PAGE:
In recent years, fish farms have increasingly started using underwater ROVs (remotely operated vehicles) for cleaning the nets that enclose their fish pens. A relatively new one, the StealthCleaner, has a unique triangular form factor.
Manufactured by Norwegian ROV company Kystdesign, the StealthCleaner is connected to a surface-located support vessel or shore-based control station via a power/communications umbilical cable.
Utilizing real-time feeds from four onboard cameras (which are assisted by LED spotlights), the operator starts by remotely piloting the ROV through the water, over to the pen. They then guide it back and forth, in successive passes along the net.
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An Ontario recycling company is reminding residents to use some discretion when getting rid of unwanted items after someone attempted to recycle a sword.
The Bluewater Recycling Association in South Huron said in a Facebook post titled “Most Unwanted — April Edition” that someone put a metal sword into a “blue box” recycling bin.
There is a large disparity between the survival rates of prematurely born babies in the developing world and those in the developed world, but scientists at Northwestern University are working on ways to bridge the gap. This has led to the development of new kind of wireless sensor that can be worn on the skin to track vital signs both in babies and pregnant mothers, with the technology to be tested on thousands of subjects over the next couple of years.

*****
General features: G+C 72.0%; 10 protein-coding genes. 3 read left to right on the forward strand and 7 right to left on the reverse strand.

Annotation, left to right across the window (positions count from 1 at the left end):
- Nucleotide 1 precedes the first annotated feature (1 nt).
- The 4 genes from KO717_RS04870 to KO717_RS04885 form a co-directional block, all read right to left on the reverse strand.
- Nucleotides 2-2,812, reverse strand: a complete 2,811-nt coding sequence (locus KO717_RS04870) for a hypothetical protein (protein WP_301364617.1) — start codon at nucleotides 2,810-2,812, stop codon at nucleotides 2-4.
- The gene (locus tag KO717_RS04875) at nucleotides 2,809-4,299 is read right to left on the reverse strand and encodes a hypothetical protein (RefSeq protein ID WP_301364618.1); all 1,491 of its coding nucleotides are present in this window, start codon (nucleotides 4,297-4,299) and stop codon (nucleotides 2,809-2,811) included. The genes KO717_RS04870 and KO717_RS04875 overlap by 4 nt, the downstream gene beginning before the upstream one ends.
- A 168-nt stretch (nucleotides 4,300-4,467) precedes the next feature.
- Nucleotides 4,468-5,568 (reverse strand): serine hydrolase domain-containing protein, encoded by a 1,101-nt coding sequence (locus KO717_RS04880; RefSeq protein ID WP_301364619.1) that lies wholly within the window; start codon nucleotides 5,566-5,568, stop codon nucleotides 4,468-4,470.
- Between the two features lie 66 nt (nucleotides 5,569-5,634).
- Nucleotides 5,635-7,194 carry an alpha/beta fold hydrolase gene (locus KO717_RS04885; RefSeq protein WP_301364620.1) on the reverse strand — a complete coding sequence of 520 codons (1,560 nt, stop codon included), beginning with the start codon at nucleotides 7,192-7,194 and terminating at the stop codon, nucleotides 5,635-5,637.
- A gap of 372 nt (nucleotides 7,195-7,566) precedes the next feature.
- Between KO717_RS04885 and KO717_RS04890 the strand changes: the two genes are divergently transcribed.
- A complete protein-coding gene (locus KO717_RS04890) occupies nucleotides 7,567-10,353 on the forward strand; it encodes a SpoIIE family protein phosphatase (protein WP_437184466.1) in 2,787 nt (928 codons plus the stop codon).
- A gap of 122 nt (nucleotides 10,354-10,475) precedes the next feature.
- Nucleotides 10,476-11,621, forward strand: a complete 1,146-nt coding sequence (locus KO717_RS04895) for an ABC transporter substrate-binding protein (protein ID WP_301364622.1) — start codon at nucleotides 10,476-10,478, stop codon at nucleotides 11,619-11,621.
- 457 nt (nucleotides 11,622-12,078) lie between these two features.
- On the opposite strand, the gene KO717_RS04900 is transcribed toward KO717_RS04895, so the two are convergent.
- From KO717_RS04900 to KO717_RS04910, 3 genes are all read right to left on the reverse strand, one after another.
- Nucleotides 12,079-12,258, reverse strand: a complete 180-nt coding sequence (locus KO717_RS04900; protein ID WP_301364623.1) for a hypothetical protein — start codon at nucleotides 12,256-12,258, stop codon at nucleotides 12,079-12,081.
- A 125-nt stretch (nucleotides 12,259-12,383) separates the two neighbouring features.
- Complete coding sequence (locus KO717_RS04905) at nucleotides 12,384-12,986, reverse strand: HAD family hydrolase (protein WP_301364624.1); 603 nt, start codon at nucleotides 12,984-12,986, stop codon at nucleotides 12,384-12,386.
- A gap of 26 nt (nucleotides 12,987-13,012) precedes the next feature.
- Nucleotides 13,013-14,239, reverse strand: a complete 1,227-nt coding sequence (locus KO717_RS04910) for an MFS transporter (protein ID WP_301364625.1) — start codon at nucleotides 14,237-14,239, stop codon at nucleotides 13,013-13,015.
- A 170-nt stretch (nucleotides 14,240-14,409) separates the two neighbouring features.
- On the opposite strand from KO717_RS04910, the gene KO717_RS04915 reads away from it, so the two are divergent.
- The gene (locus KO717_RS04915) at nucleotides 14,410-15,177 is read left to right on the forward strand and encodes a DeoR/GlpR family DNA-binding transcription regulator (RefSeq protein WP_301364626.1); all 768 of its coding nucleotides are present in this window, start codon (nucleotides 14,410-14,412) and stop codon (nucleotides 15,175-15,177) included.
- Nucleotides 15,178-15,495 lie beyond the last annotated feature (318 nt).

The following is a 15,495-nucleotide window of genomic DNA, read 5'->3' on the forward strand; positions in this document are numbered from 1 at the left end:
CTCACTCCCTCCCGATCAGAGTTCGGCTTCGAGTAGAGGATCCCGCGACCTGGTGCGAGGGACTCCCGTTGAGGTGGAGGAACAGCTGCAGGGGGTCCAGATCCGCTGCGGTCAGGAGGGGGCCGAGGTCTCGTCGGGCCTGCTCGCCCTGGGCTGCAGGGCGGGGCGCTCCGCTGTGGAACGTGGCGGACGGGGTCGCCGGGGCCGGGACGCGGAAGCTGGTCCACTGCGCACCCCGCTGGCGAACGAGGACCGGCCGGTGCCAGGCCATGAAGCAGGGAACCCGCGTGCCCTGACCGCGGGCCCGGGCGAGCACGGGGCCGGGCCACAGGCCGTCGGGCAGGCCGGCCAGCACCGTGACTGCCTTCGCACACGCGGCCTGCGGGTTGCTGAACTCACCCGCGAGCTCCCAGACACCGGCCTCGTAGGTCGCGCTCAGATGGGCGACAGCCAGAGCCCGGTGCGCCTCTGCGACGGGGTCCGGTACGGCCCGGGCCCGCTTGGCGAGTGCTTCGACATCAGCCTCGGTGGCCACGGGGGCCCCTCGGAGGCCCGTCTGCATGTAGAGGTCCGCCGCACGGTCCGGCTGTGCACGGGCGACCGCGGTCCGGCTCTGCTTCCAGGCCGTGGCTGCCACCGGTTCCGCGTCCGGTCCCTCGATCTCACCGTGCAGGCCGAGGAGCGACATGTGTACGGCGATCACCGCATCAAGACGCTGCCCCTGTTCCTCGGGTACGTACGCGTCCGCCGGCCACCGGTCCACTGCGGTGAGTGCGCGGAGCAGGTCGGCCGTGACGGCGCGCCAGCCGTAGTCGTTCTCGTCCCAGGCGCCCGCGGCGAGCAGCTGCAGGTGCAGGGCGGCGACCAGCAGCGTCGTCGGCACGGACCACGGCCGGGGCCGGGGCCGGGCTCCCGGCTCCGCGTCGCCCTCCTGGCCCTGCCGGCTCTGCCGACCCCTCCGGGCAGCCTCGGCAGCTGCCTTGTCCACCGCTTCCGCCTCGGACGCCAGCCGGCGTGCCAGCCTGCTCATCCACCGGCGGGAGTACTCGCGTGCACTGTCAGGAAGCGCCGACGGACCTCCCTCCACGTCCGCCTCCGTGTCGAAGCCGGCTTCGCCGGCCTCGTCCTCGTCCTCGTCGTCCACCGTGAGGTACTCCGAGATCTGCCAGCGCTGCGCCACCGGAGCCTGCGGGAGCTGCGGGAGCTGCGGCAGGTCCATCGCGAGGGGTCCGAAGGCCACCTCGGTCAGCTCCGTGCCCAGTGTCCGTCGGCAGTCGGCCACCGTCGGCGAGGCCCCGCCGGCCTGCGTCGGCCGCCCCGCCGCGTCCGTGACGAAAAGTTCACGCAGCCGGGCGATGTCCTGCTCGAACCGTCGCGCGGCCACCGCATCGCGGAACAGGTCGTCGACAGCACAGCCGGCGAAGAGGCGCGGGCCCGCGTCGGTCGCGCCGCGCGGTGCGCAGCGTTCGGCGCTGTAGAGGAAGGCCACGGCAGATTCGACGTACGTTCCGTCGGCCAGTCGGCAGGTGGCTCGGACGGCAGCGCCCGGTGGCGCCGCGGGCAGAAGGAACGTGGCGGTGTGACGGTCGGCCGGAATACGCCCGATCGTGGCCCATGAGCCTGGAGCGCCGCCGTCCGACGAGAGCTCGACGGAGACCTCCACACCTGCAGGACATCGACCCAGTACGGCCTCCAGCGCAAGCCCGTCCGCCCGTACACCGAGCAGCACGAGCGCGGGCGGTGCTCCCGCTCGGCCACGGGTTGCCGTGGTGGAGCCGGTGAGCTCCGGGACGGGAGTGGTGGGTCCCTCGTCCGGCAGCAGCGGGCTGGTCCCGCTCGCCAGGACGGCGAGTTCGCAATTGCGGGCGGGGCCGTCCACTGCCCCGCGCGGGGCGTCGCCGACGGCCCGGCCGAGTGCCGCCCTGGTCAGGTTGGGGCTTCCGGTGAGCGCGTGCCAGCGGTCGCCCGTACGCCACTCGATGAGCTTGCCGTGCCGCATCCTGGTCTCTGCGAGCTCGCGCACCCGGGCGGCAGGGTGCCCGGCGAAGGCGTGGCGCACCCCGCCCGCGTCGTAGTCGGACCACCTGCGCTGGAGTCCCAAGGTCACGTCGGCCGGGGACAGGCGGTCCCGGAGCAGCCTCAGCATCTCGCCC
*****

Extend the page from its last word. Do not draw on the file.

The research builds on earlier work from the same scientists who last year demonstrated a new type of soft, flexible sensor designed to replace the wired systems that monitor babies in intensive care. Typically, these involve electrodes placed on the baby’s skin to track blood pressure, blood oxygen levels, heartbeat and other vital signs, but the team found they could obtain data with the same accuracy using wireless versions instead.
Employees in your small business often have a direct impact on your business success. If you have a diverse team on board, your business is more likely to be successful.
According to the latest data compiled by SCORE in the form of an infographic, small businesses having diverse teams are more innovative and better perform financially. Also, diversity at the workplace helps in hiring and making better and faster decisions.
Needless to say, the path to small business success is never easy. Be it bringing in innovative ideas or growing revenues, you try hard to make everything fall into place. Having a diverse team, as the data indicate, can help you struggle less and succeed more.
The United States has confirmed the first case of the new coronavirus on its territory.
The Centers for Disease Control said the virus, which originated in China, had been diagnosed in a US resident who arrived in Seattle from China.
The virus, which spread from the Chinese city of Wuhan, has infected almost 300 people, and six have died.
North Korea has temporarily closed its borders to foreign tourists in response to the threat, a tour operator says.
Jo Uppalnite, CEO of Cocoa Roasters, calls you in search of advice because she’s mired in a challenge. Jo’s smart to call you because: 1) your consulting firm specializes in Jo’s issue; 2) you’ve spent your consulting career developing skills in this area; and, 3) she’s too amped up on roasted cocoa to make decisions without supervision.